Chris Hoffman

ifttt can send text messages:

But I don’t think you can use a trigger to monitor whether a website is up. Hm.


Theo Reisinger

This is really helpful, and the best part is that its relatively simple! thanks!


ahmed Fouad khalil

very good idea, thanks for sharing i will give it a try


Roman Vávra

Good article! I will give it a try too :)


Lucian D.

Very weird way to set up uptime monitoring, but I guess it should work.

My take on this is that if you really need to know when your site is down, you woudn’t stick with this nice Google Docs / Calendar “hack”.

It’s just easier to click-click and get up and running with some paid service like or and plenty others.

My 2 cents.


Chris Hoffman

I definitely would agree for larger sites.

It is weird, but that’s what’s so cool about it! It’s such a geeky hack.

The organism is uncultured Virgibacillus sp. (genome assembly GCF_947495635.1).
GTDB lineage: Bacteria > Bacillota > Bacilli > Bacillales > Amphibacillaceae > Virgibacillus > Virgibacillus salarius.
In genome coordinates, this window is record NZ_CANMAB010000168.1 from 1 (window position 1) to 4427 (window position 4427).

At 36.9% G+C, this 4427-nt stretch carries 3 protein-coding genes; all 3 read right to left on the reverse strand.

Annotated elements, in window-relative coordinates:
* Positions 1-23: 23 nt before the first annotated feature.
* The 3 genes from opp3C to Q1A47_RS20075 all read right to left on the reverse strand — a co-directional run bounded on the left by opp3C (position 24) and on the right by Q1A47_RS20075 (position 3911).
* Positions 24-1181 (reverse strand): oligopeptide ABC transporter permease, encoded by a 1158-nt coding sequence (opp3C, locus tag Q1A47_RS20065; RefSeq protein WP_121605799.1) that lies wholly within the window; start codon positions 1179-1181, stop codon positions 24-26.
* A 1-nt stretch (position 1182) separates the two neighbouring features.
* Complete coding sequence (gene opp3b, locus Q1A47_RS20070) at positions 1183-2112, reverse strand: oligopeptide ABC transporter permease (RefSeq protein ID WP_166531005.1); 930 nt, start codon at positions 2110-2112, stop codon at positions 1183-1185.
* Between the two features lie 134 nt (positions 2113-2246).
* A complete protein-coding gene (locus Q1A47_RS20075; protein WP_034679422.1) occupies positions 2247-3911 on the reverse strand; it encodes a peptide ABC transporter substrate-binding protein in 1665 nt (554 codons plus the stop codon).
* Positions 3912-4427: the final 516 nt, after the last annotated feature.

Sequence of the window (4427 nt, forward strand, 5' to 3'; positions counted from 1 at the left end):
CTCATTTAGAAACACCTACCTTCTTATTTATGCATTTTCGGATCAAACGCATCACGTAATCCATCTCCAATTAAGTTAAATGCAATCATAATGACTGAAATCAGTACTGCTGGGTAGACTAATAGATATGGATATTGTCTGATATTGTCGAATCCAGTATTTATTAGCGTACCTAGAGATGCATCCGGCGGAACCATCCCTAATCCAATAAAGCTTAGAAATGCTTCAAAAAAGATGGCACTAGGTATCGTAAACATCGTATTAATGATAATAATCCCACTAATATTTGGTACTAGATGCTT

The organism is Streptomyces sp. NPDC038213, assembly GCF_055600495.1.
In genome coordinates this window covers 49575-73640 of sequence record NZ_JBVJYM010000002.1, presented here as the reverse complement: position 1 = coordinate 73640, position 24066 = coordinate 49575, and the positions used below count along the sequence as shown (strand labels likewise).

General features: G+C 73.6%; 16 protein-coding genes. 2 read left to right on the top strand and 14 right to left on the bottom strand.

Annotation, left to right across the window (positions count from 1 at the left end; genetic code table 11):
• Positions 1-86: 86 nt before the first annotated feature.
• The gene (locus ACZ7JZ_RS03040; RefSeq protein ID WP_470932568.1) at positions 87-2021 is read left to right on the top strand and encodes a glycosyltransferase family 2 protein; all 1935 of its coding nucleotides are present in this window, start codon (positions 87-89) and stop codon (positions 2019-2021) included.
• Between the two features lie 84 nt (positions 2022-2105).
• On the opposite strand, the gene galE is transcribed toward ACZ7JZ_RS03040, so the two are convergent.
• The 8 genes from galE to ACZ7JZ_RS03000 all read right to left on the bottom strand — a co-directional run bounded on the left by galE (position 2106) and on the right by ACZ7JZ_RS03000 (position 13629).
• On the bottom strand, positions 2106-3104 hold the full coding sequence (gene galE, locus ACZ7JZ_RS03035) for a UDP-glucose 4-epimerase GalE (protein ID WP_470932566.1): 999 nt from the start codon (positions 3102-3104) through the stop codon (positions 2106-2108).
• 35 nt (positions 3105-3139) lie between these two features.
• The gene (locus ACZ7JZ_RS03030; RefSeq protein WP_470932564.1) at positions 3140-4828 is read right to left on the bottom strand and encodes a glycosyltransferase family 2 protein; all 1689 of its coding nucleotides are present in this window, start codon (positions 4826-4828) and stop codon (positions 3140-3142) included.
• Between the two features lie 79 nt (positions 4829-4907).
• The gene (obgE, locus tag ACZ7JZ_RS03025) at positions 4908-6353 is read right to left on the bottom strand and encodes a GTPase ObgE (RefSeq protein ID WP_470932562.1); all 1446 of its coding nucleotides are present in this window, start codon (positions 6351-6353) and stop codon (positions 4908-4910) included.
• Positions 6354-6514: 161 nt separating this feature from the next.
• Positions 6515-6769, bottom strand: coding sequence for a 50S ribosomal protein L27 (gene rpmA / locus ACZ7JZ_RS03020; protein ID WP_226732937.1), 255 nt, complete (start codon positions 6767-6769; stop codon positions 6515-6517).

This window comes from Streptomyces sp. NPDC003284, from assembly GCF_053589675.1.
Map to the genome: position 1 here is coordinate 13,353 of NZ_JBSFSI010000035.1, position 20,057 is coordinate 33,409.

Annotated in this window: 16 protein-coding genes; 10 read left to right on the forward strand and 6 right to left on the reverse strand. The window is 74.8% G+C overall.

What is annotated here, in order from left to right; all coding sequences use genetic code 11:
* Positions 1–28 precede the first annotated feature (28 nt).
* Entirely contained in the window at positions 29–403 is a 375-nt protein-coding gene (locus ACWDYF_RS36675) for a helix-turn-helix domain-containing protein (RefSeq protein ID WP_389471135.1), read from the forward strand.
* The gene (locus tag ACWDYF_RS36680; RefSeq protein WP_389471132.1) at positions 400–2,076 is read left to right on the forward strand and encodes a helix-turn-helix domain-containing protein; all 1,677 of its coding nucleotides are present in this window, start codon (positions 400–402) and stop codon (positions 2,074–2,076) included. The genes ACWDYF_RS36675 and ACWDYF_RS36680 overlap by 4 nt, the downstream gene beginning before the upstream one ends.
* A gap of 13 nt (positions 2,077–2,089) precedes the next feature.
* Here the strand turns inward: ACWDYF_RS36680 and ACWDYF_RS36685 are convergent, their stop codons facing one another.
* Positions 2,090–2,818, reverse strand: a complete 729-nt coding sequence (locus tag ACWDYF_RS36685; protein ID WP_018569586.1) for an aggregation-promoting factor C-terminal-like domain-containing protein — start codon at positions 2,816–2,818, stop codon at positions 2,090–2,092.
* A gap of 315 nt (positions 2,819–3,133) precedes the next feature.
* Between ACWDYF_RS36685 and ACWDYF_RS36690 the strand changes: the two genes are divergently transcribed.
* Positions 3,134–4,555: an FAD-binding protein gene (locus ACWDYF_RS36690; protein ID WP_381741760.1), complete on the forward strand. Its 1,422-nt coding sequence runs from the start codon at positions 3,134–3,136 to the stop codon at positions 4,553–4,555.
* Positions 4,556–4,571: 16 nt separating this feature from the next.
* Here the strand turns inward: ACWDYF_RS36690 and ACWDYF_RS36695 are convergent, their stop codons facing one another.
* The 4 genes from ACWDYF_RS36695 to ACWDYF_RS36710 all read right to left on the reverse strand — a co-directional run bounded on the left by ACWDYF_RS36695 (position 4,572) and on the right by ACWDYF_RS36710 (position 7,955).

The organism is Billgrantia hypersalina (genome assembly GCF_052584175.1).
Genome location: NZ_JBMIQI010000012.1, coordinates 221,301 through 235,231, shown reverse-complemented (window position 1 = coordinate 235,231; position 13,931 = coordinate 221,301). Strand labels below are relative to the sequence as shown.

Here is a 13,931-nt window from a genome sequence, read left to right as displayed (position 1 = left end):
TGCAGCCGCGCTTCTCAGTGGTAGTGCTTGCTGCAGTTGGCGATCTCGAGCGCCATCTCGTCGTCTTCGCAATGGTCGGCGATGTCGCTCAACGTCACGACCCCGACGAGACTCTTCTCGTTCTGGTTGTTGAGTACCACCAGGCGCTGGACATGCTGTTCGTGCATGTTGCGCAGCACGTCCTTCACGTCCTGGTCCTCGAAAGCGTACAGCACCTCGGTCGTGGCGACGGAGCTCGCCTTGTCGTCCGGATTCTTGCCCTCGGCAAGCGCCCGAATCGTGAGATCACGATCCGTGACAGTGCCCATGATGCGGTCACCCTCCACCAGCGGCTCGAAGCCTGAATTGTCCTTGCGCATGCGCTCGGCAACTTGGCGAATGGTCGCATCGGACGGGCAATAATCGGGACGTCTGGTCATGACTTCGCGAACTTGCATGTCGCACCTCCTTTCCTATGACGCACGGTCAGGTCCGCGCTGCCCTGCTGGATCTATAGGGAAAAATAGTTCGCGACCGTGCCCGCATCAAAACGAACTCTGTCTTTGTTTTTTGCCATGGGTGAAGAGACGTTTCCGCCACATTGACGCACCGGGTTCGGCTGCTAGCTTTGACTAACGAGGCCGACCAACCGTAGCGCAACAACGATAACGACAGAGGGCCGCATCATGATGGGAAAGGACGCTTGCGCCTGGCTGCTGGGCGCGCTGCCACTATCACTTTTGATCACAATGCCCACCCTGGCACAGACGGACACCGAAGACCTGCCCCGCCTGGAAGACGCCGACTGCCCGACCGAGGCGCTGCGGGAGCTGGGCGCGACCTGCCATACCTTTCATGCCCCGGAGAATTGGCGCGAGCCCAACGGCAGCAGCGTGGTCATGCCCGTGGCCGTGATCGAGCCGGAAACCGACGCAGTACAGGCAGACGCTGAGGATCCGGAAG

You include this line in your article: “Check with your provider if you’re not sure whether they charge for incoming text messages.”. I’m guessing that this is because you know of some providers in some countries which make charges for SMS messages, on top of a normal cell phone account. Is this so? I do have text alerts for some things on line and don’t appear to incur a charge. Would what you outline cost me anything on a UK cell phone account, to the best of your knowledge?


Chris Hoffman

It depends. It’s common with prepaid cell phone providers, where you don’t pay a monthly fee but pay per-message. Some prepaid providers will let you receive SMS messages for free (my provider in Canada doesn’t charge for incoming texts), while some will charge you.